How bottom-heavy Blackhawks are coping with dearth of goals, wins

CALGARY — Every player in the NHL fancies himself a goal scorer. You don’t get to the best league in the world without boatloads of skill, and even the fourth-line grinders and third-pairing defenders and AHL tweeners were dominant when they were kids. Everyone believes they have a little more offense to give, if only they’d get the opportunity.

But the harsh truth is, not every player in the NHL is a goal scorer. Not at this level, at least. The Chicago Blackhawks are living proof.

“We’re missing guys that score goals,” Jason Dickinson said. “There’s no shying away from it. The guys we’ve got playing right now in a top-six role maybe aren’t top-six guys, and maybe aren’t going to produce for us the way a top-six player should.”

Dickinson wasn’t being callous, he was just being honest. Dickinson himself is one of those guys. He’s an outstanding third-line center, but is he an outstanding second-line center? First-line center? Doesn’t matter. He’s the best the Blackhawks have right now, so that’s his role. He has 15 goals this season; no other healthy Blackhawks player has more than nine. Only three have more than five. Without Connor Bedard (jaw), Taylor Hall (knee), Andreas Athanasiou (groin), Tyler Johnson (foot) or even Anthony Beauvillier (wrist), the Blackhawks are icing a team loaded with hard-working grinders. They’re working hard. They’re grinding.

They just aren’t scoring. As in 10 goals in 10 games following Saturday night’s 1-0 loss in Calgary.

That’s how you get shut out four times in six games. That’s how you score no more than two goals in nine of 10 games. That’s how you lose a franchise-record 20 straight road games.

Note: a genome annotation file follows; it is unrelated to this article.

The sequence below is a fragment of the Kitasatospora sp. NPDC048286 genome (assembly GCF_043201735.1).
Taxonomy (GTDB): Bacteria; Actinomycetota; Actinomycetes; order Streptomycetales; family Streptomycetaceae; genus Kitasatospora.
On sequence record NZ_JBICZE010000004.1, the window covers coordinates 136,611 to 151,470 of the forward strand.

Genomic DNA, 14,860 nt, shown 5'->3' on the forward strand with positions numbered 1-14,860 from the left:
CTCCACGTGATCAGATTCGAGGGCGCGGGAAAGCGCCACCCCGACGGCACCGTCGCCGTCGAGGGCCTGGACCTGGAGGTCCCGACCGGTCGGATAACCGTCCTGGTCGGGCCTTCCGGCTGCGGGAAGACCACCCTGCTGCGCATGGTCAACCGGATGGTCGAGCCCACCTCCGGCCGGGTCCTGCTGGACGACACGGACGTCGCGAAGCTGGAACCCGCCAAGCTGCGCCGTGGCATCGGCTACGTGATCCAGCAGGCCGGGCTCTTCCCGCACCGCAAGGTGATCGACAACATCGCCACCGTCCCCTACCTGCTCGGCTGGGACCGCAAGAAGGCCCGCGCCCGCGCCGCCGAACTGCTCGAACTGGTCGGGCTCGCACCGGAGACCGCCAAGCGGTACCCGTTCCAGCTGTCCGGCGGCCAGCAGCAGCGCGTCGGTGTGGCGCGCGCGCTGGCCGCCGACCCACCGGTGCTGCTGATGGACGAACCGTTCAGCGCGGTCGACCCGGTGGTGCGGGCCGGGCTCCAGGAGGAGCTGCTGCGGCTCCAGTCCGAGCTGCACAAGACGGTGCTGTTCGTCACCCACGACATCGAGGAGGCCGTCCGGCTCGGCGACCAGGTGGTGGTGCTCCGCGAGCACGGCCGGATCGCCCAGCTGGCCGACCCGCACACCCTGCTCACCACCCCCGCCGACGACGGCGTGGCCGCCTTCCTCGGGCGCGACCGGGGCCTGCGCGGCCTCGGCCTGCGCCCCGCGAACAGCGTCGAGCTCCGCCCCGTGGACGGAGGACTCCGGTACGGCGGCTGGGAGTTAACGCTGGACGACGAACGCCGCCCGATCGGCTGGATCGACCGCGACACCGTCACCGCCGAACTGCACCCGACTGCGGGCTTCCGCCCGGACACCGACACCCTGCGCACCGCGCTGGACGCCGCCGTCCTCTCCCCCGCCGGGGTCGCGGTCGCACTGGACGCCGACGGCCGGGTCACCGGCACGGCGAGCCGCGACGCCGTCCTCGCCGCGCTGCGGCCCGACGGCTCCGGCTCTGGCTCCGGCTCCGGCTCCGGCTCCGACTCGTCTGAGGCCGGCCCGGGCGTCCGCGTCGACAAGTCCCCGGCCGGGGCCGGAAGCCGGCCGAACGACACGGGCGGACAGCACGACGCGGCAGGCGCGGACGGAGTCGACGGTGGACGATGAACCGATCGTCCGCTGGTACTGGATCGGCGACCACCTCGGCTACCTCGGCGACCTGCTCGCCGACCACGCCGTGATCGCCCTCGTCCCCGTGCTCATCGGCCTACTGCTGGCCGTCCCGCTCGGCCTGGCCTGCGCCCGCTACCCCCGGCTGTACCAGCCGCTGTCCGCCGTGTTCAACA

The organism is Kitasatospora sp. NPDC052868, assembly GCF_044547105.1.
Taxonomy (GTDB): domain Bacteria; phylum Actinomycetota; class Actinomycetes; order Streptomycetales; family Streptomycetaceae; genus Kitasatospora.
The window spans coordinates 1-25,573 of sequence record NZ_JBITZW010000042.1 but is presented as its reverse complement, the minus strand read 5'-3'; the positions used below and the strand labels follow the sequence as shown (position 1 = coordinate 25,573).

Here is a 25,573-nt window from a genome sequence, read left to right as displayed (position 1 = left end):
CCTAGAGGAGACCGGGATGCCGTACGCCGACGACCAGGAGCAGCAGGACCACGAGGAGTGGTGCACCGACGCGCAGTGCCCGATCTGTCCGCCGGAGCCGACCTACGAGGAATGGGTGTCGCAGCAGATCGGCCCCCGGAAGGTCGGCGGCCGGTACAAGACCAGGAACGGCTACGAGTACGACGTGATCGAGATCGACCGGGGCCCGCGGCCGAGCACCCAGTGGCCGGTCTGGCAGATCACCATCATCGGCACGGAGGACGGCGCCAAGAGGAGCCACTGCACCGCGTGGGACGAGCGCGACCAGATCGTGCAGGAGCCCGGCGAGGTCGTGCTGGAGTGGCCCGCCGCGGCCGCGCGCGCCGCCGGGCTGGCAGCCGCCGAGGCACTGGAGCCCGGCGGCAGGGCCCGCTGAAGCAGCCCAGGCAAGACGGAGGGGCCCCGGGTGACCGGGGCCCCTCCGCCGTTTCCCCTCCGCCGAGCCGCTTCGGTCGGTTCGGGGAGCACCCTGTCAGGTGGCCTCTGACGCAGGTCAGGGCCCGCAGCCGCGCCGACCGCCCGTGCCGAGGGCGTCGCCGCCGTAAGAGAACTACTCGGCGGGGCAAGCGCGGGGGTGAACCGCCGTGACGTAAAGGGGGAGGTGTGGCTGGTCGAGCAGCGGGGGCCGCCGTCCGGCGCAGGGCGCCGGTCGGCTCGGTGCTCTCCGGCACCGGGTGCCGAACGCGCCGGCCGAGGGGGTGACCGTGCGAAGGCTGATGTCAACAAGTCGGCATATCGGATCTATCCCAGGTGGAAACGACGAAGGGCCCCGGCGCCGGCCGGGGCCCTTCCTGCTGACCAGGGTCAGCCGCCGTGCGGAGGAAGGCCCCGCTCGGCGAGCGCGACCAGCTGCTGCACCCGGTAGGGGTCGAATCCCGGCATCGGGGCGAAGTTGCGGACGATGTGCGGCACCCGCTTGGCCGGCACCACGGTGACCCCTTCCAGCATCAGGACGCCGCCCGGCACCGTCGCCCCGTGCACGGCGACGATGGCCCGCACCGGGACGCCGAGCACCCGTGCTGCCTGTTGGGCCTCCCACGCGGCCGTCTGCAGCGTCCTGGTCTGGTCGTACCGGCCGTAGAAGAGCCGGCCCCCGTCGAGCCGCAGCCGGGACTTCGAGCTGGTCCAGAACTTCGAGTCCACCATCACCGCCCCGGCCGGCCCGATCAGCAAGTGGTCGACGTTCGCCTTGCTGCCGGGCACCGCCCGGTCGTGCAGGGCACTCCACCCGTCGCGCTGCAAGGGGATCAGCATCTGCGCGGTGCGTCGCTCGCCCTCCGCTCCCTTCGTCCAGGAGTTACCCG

In the first period alone against the Flames, Boris Katchouk pounced on a puck and earned himself a breakaway, Lukas Reichel attacked the net for a golden chance, and Reichel found MacKenzie Entwistle in stride streaking down the slot. In the second period, Katchouk had another breakaway (this one short-handed), Philipp Kurashev had a breakaway, and Isaak Phillips made a beautiful coast-to-coast rush in which he danced through the Flames defense.

None of them scored.

“We just don’t have that game-breaker ability that Bedsy brings, that Hallsy brings, that Double-A brings,” Dickinson said. “The rest of us play really hard, and then those guys get us that big goal. That’s just how it works.”

There have been exceptions — Dickinson has a hat trick this season, and so does Colin Blackwell. Katchouk has bursts of production here and there, and Reichel, Philipp Kurashev, Ryan Donato and Cole Guttman have shown some higher-end finishing ability. They just can’t do it as consistently as the top guys do.

Another example: Entwistle had a monster night Thursday in Edmonton, with three high-danger scoring chances, plus a penalty shot. He didn’t bury any of them. The Blackhawks lost 3-0, yielding a late empty-netter.

The fact is, Entwistle’s not supposed to carry the offense. That’s not his job. That’s not what got him to the NHL. He’s a worker, a grinder. He’s, at best, a depth scorer. Problem is, every single player on the active roster right now is, at best, a depth scorer.